Book 39/50 read for the 2021 Historical Fiction Reading Challenge.

The Art of Dying by Ambrose Parry

This is the second book in a new series of historical mysteries written by Ambrose Parry, a pseudonym used by husband and wife team Chris Brookmyre and Marisa Haetzman. The books are set in 19th century Edinburgh, where great advances are taking place in the world of medicine, and with Brookmyre being an experienced crime writer and Haetzman a consultant anaesthetist, they each bring different strengths to their collaborations.

The Art of Dying opens with a brief and dramatic section set in Berlin in 1849, before the action switches back to Edinburgh, where Will Raven has just returned from studying medicine in Europe to take up a position as assistant to the renowned obstetrician Dr James Simpson. Will had previously served as Simpson’s apprentice (as described in the previous novel, The Way of All Flesh), but he is now a qualified doctor himself and is eager to start building his own career and reputation.

Working with Simpson again brings Will back into contact with Sarah Fisher, Simpson’s former housemaid who is now assisting him at his clinic, having displayed a passion and aptitude for medicine. Sarah is deeply frustrated by the lack of equality for women, as she is sure she has the ability to become a doctor herself if only she could be given the same opportunities as men. This had been a source of conflict between Will and Sarah when we met them in the first book, but he has still been looking forward to seeing her again and is disappointed to find that during his absence she has married another man. When one of Dr Simpson’s patients dies under suspicious circumstances, however, and his rivals start to point the finger of blame, Will and Sarah must work together to try to clear Simpson’s name.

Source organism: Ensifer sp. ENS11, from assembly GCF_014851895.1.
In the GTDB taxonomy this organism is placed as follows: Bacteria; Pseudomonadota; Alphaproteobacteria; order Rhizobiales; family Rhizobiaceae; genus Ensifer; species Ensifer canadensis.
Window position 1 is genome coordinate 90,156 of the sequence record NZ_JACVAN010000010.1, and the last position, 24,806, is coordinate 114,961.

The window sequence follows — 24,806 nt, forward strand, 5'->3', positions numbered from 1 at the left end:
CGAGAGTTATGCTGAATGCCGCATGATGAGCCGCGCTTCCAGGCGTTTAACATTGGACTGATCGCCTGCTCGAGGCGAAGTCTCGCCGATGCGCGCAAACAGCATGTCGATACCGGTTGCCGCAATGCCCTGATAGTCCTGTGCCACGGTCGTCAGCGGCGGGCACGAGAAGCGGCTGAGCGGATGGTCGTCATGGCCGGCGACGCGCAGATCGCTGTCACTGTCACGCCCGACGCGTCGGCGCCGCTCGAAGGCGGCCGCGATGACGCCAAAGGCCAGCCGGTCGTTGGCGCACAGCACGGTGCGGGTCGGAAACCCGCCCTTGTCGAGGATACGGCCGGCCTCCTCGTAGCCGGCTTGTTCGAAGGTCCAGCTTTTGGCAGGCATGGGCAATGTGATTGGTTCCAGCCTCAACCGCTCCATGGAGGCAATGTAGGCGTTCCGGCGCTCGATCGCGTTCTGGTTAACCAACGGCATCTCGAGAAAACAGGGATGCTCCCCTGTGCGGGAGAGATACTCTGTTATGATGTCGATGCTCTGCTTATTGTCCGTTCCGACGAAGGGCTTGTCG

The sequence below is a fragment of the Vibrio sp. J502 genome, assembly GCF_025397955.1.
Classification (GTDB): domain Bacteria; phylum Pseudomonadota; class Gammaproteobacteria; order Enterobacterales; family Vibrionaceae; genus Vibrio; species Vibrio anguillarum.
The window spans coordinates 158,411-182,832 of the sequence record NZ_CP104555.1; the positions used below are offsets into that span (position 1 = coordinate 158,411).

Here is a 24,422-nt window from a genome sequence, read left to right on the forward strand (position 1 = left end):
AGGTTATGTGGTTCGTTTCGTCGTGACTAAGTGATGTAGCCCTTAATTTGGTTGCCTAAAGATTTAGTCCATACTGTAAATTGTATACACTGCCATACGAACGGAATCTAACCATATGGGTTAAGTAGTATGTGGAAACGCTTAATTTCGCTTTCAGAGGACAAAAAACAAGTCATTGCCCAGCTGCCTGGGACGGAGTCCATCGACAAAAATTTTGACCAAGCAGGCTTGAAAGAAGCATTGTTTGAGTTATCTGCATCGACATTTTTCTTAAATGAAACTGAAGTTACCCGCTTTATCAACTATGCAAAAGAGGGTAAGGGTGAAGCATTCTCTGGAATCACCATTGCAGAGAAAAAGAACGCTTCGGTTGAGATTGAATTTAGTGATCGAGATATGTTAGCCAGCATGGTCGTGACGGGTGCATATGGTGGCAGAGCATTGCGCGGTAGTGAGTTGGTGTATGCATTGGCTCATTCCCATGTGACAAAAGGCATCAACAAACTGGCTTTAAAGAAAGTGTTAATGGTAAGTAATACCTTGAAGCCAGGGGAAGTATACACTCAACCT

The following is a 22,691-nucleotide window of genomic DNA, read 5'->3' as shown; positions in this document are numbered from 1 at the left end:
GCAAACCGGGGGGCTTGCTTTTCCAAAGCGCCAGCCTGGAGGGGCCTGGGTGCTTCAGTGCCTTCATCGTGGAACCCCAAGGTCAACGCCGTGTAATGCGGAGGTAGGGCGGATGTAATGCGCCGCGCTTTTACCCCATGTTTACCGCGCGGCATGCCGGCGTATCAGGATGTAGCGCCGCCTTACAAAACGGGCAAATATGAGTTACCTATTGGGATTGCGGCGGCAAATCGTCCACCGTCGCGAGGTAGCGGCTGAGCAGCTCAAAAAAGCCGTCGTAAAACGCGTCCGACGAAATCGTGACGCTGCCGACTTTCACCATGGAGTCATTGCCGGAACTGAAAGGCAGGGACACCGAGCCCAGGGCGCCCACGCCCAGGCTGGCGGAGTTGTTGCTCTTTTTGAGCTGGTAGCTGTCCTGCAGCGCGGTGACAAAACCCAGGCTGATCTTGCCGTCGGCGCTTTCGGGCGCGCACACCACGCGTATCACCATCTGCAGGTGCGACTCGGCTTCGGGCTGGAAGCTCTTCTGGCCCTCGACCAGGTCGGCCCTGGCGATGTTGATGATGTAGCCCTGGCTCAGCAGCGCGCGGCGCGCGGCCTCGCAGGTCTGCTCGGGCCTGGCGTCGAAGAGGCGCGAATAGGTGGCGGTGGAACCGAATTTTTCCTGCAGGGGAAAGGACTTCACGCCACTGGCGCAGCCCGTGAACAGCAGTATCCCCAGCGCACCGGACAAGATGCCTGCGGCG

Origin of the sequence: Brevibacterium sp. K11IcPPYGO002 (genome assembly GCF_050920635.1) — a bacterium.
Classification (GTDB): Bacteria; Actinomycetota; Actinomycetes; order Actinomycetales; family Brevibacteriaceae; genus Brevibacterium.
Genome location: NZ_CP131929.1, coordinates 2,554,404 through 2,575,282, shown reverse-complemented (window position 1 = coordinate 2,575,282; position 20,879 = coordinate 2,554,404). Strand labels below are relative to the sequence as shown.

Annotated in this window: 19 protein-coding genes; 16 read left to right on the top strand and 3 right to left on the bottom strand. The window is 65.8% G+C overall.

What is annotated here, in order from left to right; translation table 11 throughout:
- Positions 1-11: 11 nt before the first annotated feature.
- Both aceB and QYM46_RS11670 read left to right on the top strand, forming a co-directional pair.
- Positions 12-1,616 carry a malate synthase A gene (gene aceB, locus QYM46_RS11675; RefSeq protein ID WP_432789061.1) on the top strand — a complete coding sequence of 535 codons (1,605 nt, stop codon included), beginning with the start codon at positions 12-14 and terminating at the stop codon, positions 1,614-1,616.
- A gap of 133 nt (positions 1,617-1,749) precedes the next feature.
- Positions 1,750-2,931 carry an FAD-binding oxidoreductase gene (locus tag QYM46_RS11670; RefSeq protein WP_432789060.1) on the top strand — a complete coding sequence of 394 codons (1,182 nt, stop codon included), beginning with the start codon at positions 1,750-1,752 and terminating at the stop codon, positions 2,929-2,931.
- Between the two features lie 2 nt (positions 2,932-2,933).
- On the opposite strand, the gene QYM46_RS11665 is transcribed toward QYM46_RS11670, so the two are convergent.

The crime element of the novel comes in the form of a number of unusual, unexplained deaths taking place around the city. At first Will is excited, thinking he has discovered a new disease to which he’ll be able to give his name, but Sarah is convinced that something more sinister is happening. My main criticism of The Way of All Flesh was the weakness of the murder mystery, but I found this one much stronger. It was easy enough to guess who or what was causing the deaths, because we are given plenty of hints right from the start, but what I didn’t know was why or exactly how it was being done and I enjoyed watching Will and Sarah (mainly Sarah at first) putting the clues together to find the culprit.

As with the first book, though, it was the medical aspect of the story that I found most interesting. In The Way of All Flesh, we learned that James Simpson had been carrying out experiments into the use of chloroform to ease the pain of childbirth. This book continues to explore the development of anaesthetics, showing not only the potential benefits for surgery and obstetrics, but also the dangers of administering too much of a substance which was still not fully understood.

I enjoyed this book more than the first one and I think it does work as a standalone, but I would still recommend starting with The Way of All Flesh so you will understand the background to Will and Sarah’s relationship. Both characters have changed and grown since the beginning of the series and I’m sure there’s lots of scope for more development ahead; I’m hoping we won’t have to wait too long to find out!

The Way of All Flesh by Ambrose Parry

The Way of All Flesh is the first in a new historical mystery series written by husband and wife team Chris Brookmyre and Marisa Haetzman under the pseudonym Ambrose Parry. Brookmyre is an established crime novelist, while Haetzman is a consultant anaesthetist with a Master’s in the History of Medicine – the perfect combination when writing a crime novel set in the medical world!